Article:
AIDS drugs deal still needs much work -- U.N. body
By Patricia Reaney

LONDON, May 12 (Reuters) - A surprise announcement that major drug firms are to slash prices to tackle the developing world's AIDS epidemic is a vital first step to saving millions of lives but leaves many questions open, experts said on Friday.

Two years after being castigated at the last international AIDS meeting for not doing enough to curb AIDS in the developing world, five of the biggest drug companies promised on Thursday to cut prices in a deal brokered by the United Nations.

But there are still few details of those cuts, of how much money may now be made available by international donors, or of how the drugs will be administered in chaotic health systems.

``Most of the work is very much yet to come,'' said Julia Cleves, the senior technical adviser for UNAIDS, the U.N. agency entrusted with tackling the disease.

``We are continuing negotiations over price. All I can is our level of comfort is going up.''

UNAIDS had not planned to announce the initiative so early but its hand was forced when the media got wind of it.

Although the announcement may have been premature, the disease has already claimed 16.3 million victims and AIDS sufferers and activists said the initiative was long overdue.


``It has been a long haul. There have been about three years of discussions and negotiations behind the scenes to crack what is really a big nut,'' said Derek Bodell, the chief executive of the National AIDS Trust in Britain. ``The devil is going to be in the detail in this.''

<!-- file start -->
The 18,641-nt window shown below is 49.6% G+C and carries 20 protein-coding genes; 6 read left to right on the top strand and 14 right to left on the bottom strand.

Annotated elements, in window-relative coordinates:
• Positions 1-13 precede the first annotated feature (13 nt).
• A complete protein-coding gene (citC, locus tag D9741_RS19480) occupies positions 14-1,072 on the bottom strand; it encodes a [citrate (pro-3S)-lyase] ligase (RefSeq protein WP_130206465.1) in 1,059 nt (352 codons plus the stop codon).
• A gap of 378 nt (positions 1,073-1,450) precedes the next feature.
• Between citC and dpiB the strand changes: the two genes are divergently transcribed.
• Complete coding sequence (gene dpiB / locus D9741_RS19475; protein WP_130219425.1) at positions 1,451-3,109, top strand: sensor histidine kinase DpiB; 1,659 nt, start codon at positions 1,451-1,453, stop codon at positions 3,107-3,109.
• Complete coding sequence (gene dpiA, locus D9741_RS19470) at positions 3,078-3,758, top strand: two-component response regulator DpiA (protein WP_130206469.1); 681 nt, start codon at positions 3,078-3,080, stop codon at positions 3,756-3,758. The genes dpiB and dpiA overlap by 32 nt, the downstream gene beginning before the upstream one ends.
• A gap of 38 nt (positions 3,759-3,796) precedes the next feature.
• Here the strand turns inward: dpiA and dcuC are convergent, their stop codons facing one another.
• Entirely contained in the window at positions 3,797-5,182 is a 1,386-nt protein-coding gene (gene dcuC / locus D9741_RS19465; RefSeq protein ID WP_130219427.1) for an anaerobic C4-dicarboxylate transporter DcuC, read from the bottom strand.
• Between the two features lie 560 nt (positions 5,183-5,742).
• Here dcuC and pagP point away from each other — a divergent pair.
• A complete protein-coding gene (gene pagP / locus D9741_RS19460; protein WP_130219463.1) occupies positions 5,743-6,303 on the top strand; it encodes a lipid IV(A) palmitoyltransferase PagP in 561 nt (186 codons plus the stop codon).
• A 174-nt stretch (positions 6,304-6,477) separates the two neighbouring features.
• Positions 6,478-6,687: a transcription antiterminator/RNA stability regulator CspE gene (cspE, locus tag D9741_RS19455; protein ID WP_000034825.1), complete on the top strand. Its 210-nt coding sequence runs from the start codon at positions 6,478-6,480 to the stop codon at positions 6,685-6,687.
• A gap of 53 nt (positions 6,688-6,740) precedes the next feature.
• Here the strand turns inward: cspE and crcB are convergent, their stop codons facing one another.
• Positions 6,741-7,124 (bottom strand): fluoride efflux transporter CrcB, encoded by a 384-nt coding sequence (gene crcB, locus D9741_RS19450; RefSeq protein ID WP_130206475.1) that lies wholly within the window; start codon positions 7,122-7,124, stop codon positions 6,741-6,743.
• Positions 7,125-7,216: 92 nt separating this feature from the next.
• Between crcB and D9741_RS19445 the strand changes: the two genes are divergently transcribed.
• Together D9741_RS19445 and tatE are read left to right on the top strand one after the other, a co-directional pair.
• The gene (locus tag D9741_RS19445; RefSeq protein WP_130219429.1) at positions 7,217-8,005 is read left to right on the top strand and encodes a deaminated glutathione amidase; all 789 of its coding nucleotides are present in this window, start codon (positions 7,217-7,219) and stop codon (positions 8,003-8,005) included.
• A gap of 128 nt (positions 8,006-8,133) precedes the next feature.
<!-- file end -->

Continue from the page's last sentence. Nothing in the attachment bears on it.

Apart from an 85 percent price cut promised by British drugs giant Glaxo-Wellcome Plc there are few specifics.

Switzerland's Roche Holding SA, Merck and Co Inc. and Bristol-Myers Squibb in the United States and Germany's Boehringer Ingelheim have all promised to join in.

Cleves said UNAIDS planned to have much more operational detail in time for the 13th International AIDS Conference in Durban, South Africa, from July 9-14.

It is planning talks with non-government organisations (NGOs), African governments, donors and AIDS sufferers.

It is also setting up working groups to map out criteria for country participation and financing options and to determine what needs to happen in health sectors to make sure the drugs are administered in a safe and rational way.


``Even if they are not instantly affordable to everybody, this initiative will nonetheless make access to drugs much more likely for a much larger number of people,'' Cleves said.

The World Health Organisation (WHO) and the World Bank are expected to play crucial roles. UNAIDS, which has been a leader in the discussions so far, will deal with mediation, communications and the conceptual work.

It hopes to complete the preliminary work by July 31 and wants to see things become operational soon after, and certainly by the autumn or end of the year.

Although the drugs are expected to be sold at a fraction of their original cost, they may still be too expensive for sub-Saharan Africa, the epicentre of the epidemic with 23.3 million HIV/AIDS sufferers.

``Clearly resources need to found from within countries to pay for some of it. The question of what external finance is going to be required and where it is going to come from, and who is prepared to pay are all discussions we are still having,'' Cleves said.

Bodell added: ``Along with the access to treatment there has to be good support around the use of these drugs and an investment in the health care structure in these countries to make sure they can effectively use the drugs.  ``Otherwise they won't be of any value and could produce serious harm.''